Riding in an armoured car — protected against bullets and extreme temperatures — should be a secure feeling.
But according to unions representing employees in the armoured car industry, there are few seats less safe.
"This industry is inherently dangerous," said Mike Armstrong, national representative for Unifor. "That’s just a fact."
A fact made all too clear in the wake of several attacks on armoured cars this year.
A man in Longueuil, Que., was killed early in the morning on Feb. 1 when he tried to rob a two-person crew carrying cash from an ATM.
On Jan. 20 a two-person crew was robbed at gunpoint outside the Fairview Mall in Toronto. Several shots were fired.
Unifor, which represents 2,000 workers in the industry, reports there have been 70 attacks on armoured cars in Canada in the past 13 years. The attacks have resulted in three fatalities and two serious injuries. The union also reports an estimated $60 million has been funnelled into organized crime in the last decade as a result of attacks on armoured cars.
These statistics will never improve unless the industry overhauls its outlook on safety, Armstrong said.
"There are no federal regulations surrounding this industry," he said. "It all comes at the expense of the health and safety of not only the workers, but of the public."
Anyone can start an armoured car company in Canada and the lack of national standards has resulted in a lack of continuity. While crews from larger companies — including Brink’s, G4S and Garda — drive armoured vehicles and carry firearms, some smaller businesses have unarmed employees driving soft-shell cars.
"It’s just an absolute disaster waiting to happen," Armstrong said.
He explained the majority of attacks on armoured car crews are carried out by organized crime, and companies operating with only minimal safety procedures in place are putting their employees at risk.
Even the idea that armoured car crews are vulnerable puts employees at risk, said Jim Chalmers, director of Teamster Canada Armoured Car.
"You have to be careful what you say because you don’t want to jeopardize anybody," Chalmers said. "When you have reports in the media that question the capabilities and training of people working in the industry, saying they are understaffed and ill-trained, it attracts a whole new group of individuals who would have never considered robbing an armoured crew."
Future examinations of industry safety should take place in closed quarters, Chalmers said, with all parties recognizing the sensitivity of street operations.
But a nationwide meeting of the minds isn’t likely to happen any time soon. Currently, there exists only minimal regulation in the industry with a patchwork of legislations governed across jurisdictions.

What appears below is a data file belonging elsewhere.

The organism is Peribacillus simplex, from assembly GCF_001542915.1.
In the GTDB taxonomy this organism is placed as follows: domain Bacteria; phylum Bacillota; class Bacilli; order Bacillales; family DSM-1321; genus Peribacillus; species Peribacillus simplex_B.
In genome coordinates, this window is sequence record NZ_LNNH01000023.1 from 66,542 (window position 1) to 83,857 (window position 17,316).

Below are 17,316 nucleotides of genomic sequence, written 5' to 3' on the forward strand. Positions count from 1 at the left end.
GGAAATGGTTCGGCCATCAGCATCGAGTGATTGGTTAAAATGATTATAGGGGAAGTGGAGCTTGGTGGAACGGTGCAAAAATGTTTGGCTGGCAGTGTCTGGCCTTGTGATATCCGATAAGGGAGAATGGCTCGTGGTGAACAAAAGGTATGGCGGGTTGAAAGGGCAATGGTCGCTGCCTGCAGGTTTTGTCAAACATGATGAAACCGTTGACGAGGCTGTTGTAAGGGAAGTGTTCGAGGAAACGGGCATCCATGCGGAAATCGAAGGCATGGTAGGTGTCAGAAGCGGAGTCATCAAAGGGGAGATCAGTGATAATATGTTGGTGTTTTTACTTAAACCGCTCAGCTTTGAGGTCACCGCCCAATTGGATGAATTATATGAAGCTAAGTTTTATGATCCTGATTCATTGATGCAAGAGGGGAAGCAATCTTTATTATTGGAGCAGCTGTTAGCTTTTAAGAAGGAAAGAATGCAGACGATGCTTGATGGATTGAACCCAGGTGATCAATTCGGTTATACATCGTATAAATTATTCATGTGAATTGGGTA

While the federal government is responsible for the Firearms Act — which establishes the conditions under which armoured car guards carry their weapons — rules surrounding the safety of vehicles and driver licensing are governed by provincial highway traffic acts.
"It’s a scary industry to be in," said Paul Carson, director at Paragon Security. Carson, who has been in the industry for 27 years, has himself worked as both a messenger and a guard on armoured crews. "From a safety perspective it’s not a tenable situation," he said of the current culture, citing the recent switch from three-person crews to two-person crews as a particular concern.
"I’ve always worked on a three-man crew where we had a guard, a messenger and a driver," Carson said, calling the lack of sufficient safety practices "a coroner’s inquest waiting to happen."
Because robberies are an ambush scenario, employees have no time to prepare and must rely completely on their training.
"You become complacent, and that’s the problem. It’s human nature," Carson said. "You’ve done this 1,001 times before and the 1,002 time is the day your life ends."
Because employees are at risk every day, Unifor is calling for their training to reflect the inherent danger. Safety practices should be continually upgraded, similar to the constant training police officers and firefighters undergo.
If these standards were mandatory nationwide, companies would be unable to cut corners — and ultimately put employees in danger — in an effort to stay competitive.
"Take away the incentive to race to the bottom," Armstrong said. "We don’t begrudge people making money, that’s fine. Employers can make all the money in the world, the paramount thing we have to think about is the health and safety of the men and women who do the work."
Liz Foster writes for Canadian Safety Reporter, a sister publication of COS.